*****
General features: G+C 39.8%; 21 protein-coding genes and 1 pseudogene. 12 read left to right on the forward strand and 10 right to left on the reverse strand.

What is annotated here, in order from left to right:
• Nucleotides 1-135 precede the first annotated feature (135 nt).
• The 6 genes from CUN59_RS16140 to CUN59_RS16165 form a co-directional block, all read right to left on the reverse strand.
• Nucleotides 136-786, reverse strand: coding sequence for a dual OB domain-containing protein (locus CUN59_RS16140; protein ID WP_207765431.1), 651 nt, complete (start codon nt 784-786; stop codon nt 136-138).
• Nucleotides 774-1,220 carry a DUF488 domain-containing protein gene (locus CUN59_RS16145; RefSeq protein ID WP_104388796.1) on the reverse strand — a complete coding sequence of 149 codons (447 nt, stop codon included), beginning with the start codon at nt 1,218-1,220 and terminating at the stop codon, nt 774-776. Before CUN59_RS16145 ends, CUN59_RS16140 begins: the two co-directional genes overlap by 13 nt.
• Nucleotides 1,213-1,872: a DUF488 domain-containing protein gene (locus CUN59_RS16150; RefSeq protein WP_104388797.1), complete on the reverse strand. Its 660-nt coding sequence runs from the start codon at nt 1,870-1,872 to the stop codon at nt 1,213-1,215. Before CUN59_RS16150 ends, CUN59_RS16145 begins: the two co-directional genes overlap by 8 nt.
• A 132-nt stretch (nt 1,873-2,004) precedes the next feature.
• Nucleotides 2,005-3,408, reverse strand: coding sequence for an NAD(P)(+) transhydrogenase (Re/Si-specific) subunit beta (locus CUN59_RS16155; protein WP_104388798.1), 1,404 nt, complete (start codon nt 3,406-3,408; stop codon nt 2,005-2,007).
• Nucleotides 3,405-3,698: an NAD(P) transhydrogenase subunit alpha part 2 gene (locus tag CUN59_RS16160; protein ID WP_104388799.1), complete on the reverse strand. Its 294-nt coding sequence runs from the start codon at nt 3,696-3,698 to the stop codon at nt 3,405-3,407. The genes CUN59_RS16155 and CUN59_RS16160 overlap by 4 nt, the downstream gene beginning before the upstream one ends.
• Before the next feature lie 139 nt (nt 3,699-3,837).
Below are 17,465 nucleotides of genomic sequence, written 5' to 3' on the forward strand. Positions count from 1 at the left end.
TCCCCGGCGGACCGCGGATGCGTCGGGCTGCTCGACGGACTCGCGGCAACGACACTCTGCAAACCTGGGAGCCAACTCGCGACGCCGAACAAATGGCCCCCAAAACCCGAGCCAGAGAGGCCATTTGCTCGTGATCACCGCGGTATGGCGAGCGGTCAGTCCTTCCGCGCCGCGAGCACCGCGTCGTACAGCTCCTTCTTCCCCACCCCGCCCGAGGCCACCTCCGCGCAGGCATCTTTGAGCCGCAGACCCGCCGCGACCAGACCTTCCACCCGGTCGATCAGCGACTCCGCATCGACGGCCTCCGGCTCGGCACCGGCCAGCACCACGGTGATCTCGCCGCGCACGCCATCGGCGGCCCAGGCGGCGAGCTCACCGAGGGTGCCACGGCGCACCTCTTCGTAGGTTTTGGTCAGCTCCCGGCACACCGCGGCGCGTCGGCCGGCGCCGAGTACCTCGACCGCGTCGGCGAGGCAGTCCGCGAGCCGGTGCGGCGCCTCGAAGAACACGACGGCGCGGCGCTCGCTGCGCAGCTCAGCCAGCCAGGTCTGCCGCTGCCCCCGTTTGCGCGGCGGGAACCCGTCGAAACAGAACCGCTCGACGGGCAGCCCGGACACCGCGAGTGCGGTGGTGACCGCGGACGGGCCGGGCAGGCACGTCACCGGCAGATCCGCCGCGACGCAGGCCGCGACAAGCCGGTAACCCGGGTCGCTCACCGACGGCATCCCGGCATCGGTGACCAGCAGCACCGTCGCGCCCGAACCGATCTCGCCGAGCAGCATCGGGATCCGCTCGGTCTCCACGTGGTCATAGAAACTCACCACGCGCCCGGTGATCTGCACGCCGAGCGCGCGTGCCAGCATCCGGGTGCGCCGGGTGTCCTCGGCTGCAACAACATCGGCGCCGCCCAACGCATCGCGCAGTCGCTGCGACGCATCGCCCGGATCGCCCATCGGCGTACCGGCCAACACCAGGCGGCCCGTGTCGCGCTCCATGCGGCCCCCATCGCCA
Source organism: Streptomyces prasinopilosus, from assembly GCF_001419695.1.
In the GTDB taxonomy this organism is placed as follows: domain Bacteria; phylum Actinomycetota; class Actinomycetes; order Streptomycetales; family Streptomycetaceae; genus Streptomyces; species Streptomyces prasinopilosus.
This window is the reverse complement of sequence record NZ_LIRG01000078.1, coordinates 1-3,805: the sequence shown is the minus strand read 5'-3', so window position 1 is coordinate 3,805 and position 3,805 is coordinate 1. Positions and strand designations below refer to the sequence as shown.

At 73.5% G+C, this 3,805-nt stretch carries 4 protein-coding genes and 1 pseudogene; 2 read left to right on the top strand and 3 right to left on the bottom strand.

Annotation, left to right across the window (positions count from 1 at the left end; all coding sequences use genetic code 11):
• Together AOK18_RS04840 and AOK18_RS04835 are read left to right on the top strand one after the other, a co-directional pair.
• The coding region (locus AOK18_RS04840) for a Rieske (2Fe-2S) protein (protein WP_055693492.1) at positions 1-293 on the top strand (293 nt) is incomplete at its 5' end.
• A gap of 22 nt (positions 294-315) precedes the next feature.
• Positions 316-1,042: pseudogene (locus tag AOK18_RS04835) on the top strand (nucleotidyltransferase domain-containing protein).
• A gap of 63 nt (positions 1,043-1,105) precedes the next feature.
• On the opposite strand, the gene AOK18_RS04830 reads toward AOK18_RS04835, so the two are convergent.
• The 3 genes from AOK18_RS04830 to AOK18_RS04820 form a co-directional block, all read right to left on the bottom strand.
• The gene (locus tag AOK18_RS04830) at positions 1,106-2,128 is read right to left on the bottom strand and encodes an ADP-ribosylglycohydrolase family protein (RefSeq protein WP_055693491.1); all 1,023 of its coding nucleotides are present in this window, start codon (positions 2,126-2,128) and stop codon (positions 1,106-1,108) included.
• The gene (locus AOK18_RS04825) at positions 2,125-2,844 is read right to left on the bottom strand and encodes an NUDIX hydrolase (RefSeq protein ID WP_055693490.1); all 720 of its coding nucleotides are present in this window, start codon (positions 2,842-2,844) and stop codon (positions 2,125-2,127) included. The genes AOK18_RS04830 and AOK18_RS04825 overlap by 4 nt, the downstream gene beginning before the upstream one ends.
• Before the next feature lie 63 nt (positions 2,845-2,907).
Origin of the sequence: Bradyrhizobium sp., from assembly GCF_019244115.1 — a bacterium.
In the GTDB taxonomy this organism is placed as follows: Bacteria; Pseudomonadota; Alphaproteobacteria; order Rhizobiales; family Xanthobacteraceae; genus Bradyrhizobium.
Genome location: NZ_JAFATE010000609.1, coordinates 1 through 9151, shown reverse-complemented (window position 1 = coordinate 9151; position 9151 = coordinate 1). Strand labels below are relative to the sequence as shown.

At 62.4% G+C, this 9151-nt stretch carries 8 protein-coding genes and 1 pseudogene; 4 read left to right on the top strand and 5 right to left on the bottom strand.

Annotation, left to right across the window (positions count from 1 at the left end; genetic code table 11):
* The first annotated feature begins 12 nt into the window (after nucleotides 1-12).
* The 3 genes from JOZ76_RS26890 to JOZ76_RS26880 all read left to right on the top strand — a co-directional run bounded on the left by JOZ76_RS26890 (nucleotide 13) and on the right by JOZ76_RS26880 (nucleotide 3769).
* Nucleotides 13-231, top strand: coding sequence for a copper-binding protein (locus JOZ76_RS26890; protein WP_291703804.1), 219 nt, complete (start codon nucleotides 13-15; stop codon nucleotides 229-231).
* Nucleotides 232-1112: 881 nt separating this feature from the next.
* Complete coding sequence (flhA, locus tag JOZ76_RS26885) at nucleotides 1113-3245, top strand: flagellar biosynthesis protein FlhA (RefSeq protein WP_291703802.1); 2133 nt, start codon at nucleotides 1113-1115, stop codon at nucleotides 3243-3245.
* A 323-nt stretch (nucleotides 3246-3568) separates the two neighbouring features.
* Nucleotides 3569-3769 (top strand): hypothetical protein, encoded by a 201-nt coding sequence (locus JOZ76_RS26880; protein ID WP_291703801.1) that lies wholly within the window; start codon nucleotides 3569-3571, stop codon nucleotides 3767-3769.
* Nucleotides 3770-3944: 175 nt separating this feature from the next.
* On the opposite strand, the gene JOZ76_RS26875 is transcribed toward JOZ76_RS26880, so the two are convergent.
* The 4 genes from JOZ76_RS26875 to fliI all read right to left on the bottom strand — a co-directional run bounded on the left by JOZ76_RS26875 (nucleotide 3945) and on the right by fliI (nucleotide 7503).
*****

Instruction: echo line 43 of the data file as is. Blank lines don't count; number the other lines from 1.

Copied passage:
* The 4 genes from JOZ76_RS26875 to fliI all read right to left on the bottom strand — a co-directional run bounded on the left by JOZ76_RS26875 (nucleotide 3945) and on the right by fliI (nucleotide 7503).